With the rise in popularity of Photoshop and digital editing of images by photographers, I have become even more of a purist in wanting to preserve the integrity of the art of photography. Photography for me is to shoot an image as I see it rather than heavily manipulating the image afterwards to get what I intended. Make no mistake, digital photography is fantastic and has made working as a photographer so much easier in so many ways. However the creativity seems to have moved from the eye of the photographer to the enhancement of the image in post production.
With this in mind, I have been looking for ways to keep me focused and creative in my work without becoming involved in digital manipulation of my photographs. I have been seeing the terms ‘vintage’ and ‘retro’ thrown around a lot in photography and design magazines and forums. Usually this is translated into sepia images, the use of soft focus and lately, High Dynamic Range effects, which can be seen in quite a few of the top wedding photographers’ portfolios.
When I was still at school and first interested in photography, I had a really basic camera that produced slightly under exposed and highly saturated photographs with vignetted edges and a very grainy look. I could not do much about adjusting exposure as the camera was so basic that you had to ensure that the light was right for the scene before you shot as there were no settings to change. I got some amazing surrealist style images from that camera, as well as hundreds of rejects! Those days I lusted after a polaroid camera which I finally got my hands on in university, buying one as soon as I could afford it. I loved using that camera and watching, while waiting impatiently, as the images slowly developed right in front of my eyes.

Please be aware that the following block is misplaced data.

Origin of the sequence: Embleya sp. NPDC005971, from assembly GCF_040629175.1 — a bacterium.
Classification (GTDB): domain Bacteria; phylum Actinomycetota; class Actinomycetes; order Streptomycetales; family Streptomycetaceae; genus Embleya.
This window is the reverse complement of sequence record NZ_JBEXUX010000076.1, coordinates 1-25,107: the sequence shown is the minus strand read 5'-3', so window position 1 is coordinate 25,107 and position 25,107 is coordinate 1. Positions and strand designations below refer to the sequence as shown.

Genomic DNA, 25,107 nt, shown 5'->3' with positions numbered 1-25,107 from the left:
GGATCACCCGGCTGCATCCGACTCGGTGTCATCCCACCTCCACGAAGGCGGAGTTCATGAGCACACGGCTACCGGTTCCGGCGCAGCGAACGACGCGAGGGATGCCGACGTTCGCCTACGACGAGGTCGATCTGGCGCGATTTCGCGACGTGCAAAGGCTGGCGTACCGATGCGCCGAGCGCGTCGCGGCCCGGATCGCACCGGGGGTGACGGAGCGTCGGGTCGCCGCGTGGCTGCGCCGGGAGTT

Last week, with a bit of time on my hands, I decided to experiment with my macro lens to try to recreate that saturated surrealist look with close up shots of flowers. I played with the exposure, slightly under exposing the images while greatly boosting the saturation and ISO in the camera menu. The resulting photographs were very different to my usual macro shots but after looking at them for a while, they were surprisingly good to my eye – really punchy with a raw, vintage feel - pretty similar feel to those images I took with that old basic camera.
Landscapes and candid portraits are next, and perhaps even a wedding - that is if I can find a client who wants something a little more creative and unique!